The requirement for defining appropriate managerial information needs in a clear and

    meaningful way was first approached by D. Ronald Daniel in 1961 in the management

    literature. Based on this concept Rockart (1979) outlined and developed a method that

    focuses on the individual manager and his current information needs hard as well as soft.

    Also taking into consideration that the needs vary from manager to manager and are time

    dependent. Later Bullen and Rockart (1981) took this method a step further by introducing a

    broadened definition of the method to be used as a MIS planning tool. They also provided a

    structured way of conducting an application of the method.

    One reason for writing this report is that we found in our studies the usefulness and the

    applicability of this method answer a lot of questions when it comes to determining what is

    important information to the manager.

    Another reason for delving into this kind of study is that it is a continuation of our previous

    studies and therefore is of profit to us when it comes to deepening our knowledge in the field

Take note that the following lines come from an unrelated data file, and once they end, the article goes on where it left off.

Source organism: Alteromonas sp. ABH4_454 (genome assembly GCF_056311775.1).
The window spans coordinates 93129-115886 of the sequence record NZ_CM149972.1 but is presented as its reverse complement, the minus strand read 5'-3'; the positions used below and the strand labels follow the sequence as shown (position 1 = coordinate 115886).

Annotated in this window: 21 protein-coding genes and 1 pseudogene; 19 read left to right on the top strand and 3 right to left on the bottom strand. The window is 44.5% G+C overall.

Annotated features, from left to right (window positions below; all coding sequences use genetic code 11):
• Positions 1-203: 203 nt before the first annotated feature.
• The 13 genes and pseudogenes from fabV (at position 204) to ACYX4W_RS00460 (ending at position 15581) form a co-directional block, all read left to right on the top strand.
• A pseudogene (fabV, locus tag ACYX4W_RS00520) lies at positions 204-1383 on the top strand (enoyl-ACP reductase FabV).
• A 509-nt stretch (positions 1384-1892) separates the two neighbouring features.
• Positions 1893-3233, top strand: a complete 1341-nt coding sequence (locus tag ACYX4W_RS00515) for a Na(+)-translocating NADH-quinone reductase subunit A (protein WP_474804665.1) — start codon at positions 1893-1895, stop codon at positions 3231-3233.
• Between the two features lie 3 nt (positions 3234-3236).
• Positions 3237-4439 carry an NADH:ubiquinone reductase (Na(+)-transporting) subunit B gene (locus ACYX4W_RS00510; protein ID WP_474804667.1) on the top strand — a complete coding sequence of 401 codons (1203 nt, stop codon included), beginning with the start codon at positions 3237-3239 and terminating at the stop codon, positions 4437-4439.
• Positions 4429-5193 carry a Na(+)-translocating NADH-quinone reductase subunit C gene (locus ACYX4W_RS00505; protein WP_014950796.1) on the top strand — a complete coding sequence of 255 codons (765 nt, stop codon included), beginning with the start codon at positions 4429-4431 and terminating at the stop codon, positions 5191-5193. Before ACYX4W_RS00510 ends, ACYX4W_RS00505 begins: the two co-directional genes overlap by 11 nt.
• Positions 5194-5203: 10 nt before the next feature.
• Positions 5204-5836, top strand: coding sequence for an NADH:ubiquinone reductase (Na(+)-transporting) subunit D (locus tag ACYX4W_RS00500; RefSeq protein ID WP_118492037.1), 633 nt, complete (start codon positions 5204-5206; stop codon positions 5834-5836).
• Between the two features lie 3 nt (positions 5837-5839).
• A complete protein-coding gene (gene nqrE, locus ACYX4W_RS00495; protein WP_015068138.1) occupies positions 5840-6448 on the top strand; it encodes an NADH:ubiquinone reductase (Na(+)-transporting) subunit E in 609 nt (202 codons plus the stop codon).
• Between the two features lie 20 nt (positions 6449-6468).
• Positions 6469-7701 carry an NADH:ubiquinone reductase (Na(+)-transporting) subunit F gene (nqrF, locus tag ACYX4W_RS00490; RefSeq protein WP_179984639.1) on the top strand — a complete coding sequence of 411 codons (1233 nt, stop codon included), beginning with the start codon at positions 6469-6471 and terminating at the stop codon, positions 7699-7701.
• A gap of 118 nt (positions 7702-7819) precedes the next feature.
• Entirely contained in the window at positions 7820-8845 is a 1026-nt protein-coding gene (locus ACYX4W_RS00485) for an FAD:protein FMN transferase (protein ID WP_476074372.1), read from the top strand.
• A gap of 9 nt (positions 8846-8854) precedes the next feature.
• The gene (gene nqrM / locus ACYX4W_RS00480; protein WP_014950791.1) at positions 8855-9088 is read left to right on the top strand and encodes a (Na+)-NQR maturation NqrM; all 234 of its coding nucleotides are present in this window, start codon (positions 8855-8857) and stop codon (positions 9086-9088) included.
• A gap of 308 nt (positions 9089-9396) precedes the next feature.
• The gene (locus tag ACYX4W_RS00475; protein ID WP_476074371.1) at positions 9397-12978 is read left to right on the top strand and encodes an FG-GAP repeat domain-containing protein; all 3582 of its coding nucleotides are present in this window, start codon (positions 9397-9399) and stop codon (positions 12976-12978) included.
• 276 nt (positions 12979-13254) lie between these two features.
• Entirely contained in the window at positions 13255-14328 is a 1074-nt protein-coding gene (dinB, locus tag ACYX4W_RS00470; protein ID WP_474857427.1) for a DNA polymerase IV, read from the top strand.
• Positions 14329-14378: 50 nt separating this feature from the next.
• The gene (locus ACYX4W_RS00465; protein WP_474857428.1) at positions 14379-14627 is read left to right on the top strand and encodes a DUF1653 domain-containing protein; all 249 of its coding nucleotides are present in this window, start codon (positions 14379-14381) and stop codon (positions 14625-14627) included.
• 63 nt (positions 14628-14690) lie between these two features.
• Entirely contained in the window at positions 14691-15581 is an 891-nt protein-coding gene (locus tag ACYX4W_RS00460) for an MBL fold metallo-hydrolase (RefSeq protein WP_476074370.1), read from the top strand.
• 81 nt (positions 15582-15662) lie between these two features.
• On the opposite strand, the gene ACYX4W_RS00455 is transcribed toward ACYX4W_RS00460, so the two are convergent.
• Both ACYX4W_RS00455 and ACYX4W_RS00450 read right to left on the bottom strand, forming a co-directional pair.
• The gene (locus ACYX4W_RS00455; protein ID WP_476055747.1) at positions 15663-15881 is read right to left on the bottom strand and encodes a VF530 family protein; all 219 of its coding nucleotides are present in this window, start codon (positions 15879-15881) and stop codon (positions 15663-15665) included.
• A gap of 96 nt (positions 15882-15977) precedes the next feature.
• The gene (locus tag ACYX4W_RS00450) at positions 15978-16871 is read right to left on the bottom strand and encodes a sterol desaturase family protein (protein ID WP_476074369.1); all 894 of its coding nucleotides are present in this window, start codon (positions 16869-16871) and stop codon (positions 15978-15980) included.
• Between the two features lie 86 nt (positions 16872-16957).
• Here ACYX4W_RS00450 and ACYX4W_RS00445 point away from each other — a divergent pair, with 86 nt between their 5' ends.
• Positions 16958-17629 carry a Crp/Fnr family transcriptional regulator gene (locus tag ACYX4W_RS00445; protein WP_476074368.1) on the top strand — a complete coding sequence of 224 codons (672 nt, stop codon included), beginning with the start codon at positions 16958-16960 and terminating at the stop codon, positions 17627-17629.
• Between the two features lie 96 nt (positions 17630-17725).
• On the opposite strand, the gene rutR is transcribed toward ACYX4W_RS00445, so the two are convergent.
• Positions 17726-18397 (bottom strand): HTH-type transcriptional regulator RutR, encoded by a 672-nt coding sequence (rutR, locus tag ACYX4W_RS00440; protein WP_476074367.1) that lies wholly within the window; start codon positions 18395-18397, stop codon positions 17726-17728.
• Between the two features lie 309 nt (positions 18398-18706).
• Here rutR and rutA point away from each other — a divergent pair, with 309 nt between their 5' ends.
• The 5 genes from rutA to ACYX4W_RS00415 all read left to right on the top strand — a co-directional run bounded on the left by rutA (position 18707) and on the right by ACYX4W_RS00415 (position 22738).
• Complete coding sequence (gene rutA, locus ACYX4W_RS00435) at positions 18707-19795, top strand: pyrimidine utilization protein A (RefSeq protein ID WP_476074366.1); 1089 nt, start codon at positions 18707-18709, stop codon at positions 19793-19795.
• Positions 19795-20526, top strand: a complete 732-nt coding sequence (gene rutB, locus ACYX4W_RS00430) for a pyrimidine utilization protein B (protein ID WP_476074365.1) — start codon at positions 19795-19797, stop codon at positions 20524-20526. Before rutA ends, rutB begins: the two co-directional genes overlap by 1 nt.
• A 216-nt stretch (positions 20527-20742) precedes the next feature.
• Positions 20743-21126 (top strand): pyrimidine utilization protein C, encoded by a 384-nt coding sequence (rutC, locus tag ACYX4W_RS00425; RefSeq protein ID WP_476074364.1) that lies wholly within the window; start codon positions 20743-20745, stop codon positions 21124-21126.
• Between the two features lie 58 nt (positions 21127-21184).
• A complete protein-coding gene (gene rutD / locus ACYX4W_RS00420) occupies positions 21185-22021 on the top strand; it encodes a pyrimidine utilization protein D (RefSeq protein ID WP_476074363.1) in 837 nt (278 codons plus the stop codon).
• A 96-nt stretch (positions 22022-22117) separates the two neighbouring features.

of information systems.

  • 3

    1.2 Definitions of terms

    Before we delve into the realms of management and organization it is suitable to define the

    terms closely linked with the management of organizations:

    Critical success factors - are those few variables that affect a manager in achieving his goals

    for his current or future areas of activity. The method helps defining those variables and the

    information needed for every variable. Thus the manager gains a better understanding of his

    situation. For every goal a manager has there may be many CSFs affecting them.

    Strategy - "Strategy is the pattern of missions, objectives, policies, and significant resource

    utilization plans stated in such a way as to define what business the company is in and the

    kind of company it is or it is to be. A complete statement of strategy will define the product

    line, the markets and market segments for which products are to be designed, the channels

    through which these markets will be reached, the means by which the operation is to be

    financed, the profit objectives, the size of the organization, and the "image" to which it will

    pr